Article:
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Elated or delighted (1 Viewer)

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luckyscars

WF Veterans
'Elated' is a word absolutely no normal human being on Planet Earth uses other than a minor coalition consisting of extremely upper-class British women, reformed junkies, Christian rock lyricists and sarcastic American tweens.

Delighted isn't much better. That one has a slightly broader coalition, chiefly consisting of octogenarian theater critics, jewelry salesmen, and the citizens of letters to the Sunday Times mailed in by the beaming uncles of Tunbridge Wells.

Basically, these aren't words normal people use. Why not stick with boring words like 'happy'? Don't reach for the thesaurus.
 

bdcharles

Wɾ¡ʇ¡∩9
Staff member
Media Manager
I would probably steer clear of either, as they seem to result in more tell-heavy text than I'd like. But if I did use them, delighted to me seems to have a more down-to-earth, people-oriented context ("she was delighted with the cake I made her") whereas elation seems to be more of a lofty, solitary, inward feeling ("Reaching the summit left me feeling elated"). Swap the two in these sentences and see how they look, to give an idea of their subtle differences.
 

Phil Istine

WF Veterans
I might use the words when writing in the perspective of particular types of people, but otherwise I would probably use different words.
 

Pulse

Staff member
Senior Mentor
When my canary is a proud father, his chest swells up, he sings and is elated. Consider also exhilarated. Delighted can be a blessing from outside to suprise you and twinkle your eyes.
 

Tettsuo

WF Veterans
Elated and delighted are synonyms. Neither is stronger than the other IMO.

Try reading the sentence you're considering putting them in out loud. If it sounds appropriate, go for it!
 

Taylor

Staff member
Global Moderator
'Elated' is a word absolutely no normal human being on Planet Earth uses other than a minor coalition consisting of extremely upper-class British women, reformed junkies, Christian rock lyricists and sarcastic American tweens.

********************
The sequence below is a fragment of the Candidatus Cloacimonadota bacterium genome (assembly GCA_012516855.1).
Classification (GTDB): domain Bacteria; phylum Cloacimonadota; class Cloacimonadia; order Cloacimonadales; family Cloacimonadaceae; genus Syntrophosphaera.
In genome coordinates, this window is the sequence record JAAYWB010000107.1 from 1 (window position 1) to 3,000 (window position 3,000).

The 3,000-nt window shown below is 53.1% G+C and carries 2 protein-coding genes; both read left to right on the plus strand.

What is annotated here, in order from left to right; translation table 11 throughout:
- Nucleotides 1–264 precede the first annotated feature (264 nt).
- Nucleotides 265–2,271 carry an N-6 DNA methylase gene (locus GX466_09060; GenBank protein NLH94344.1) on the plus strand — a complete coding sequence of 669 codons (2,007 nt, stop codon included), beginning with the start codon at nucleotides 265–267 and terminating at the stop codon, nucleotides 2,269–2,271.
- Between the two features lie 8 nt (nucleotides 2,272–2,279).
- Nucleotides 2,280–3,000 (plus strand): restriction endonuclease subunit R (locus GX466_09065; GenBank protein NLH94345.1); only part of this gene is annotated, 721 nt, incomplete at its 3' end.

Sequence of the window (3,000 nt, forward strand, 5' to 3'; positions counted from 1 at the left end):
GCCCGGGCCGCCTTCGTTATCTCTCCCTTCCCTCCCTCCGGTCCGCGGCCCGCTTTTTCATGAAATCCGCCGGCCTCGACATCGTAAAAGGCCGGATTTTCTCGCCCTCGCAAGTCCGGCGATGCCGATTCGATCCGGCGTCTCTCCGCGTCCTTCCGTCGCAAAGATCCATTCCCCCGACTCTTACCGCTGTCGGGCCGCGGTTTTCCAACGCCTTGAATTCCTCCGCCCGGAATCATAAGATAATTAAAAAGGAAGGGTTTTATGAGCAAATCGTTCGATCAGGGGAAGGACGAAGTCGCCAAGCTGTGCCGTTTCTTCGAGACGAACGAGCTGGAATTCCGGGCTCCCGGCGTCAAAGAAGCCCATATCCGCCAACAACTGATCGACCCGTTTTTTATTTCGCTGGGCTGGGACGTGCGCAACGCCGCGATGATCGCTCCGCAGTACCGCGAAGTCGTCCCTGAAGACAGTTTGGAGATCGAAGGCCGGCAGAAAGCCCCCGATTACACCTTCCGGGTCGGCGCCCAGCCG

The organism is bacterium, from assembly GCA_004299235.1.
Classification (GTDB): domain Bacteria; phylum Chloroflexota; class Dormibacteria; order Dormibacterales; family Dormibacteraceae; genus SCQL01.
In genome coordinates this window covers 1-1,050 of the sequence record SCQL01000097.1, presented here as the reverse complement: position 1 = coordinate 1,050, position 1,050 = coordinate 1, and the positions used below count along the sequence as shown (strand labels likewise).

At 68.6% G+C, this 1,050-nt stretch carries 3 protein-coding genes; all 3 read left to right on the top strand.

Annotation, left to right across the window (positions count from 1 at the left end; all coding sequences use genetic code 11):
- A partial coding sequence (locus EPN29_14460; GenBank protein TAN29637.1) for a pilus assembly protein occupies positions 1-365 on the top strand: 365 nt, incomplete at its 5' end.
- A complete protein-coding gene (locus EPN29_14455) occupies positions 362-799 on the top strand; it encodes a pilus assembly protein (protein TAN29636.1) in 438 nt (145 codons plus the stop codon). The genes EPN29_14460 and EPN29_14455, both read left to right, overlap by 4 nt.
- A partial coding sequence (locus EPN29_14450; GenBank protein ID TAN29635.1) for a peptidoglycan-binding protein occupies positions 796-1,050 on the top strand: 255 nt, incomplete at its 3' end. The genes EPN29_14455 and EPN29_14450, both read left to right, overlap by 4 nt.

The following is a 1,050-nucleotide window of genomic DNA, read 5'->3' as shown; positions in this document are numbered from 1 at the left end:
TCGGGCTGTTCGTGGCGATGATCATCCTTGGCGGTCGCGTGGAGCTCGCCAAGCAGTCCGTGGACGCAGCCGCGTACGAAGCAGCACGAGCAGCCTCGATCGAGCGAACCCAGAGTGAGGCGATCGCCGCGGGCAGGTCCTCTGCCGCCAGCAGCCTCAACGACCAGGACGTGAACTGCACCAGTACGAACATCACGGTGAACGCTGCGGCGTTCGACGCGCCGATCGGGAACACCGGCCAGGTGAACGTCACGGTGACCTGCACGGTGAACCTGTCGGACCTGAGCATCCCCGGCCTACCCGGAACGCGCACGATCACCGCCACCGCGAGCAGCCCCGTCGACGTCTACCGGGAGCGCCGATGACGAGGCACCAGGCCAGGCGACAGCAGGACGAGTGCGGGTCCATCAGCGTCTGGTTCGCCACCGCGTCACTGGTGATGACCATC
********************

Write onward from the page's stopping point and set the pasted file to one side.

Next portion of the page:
Delighted isn't much better. That one has a slightly broader coalition, chiefly consisting of octogenarian theater critics, jewelry salesmen, and the citizens of letters to the Sunday Times mailed in by the beaming uncles of Tunbridge Wells.

Basically, these aren't words normal people use. Why not stick with boring words like 'happy'? Don't reach for the thesaurus.

I use these two words all the time. Wonder which category I fit into...lol! I would use them in a sentence something like this:

They just sold their house for over asking. The realtor was delighted and the home owners were elated.

 

BrandonTheWriter

Senior Member
I would use elated, probably. It would depend on the character I think. Some characters would suit delighted more, especially if from a first person POV.
 

Kehlida

Senior Member
I would not consider them stronger than one another per say, but it depends on the context and character's voice. Personally, I think of "elated" as an independent feeling of happiness. I think of "delighted" as a feeling you get from an event or someone doing/saying something.
 

Bloggsworth

WF Veterans
'Elated' is a word absolutely no normal human being on Planet Earth uses other than a minor coalition consisting of extremely upper-class British women, reformed junkies, Christian rock lyricists and sarcastic American tweens.

Delighted isn't much better. That one has a slightly broader coalition, chiefly consisting of octogenarian theater critics, jewelry salesmen, and the citizens of letters to the Sunday Times mailed in by the beaming uncles of Tunbridge Well

Basically, these aren't words normal people use. Why not stick with boring words like 'happy'? Don't reach for the thesaurus.


Oh dear...
 

EternalGreen

Senior Member
Never in my life did I expect someone to claim that any variation of the word “delight” is pretentious or uncommon.

Everyone knows what “elation” means. “Elated” is slightly less common but still clearly understandable by the average person.
 

estranguerro

Senior Member
Never use these two words much, but "elated" sounds like someone having spirits so high they've turned into a sun ray, while "delighted" makes someone sound pleased.

"Delighted" also sounds very posh for me, tea and monocle included.
 

BrandonTheWriter

Senior Member
Never use these two words much, but "elated" sounds like someone having spirits so high they've turned into a sun ray, while "delighted" makes someone sound pleased.

"Delighted" also sounds very posh for me, tea and monocle included.

I'm from the UK and definitely have heard delighted used before, but not very often. I think I have probably heard 'chuffed' or 'pleased' more. I mean 'happy' is the obvious word, but I'd probably find that boring to use in a story and would want to find an alternative.
 

Matchu

Senior Member
I’m disturbed by comments disparaging everyday usage of elation, elated, delight, delightful. I’d use three of the four, at least, in a quasi-medical sense, describing simple behaviours of service users. I believe critics of this language have spent many hours watching many Star Wars films and deserve sympathy.
 
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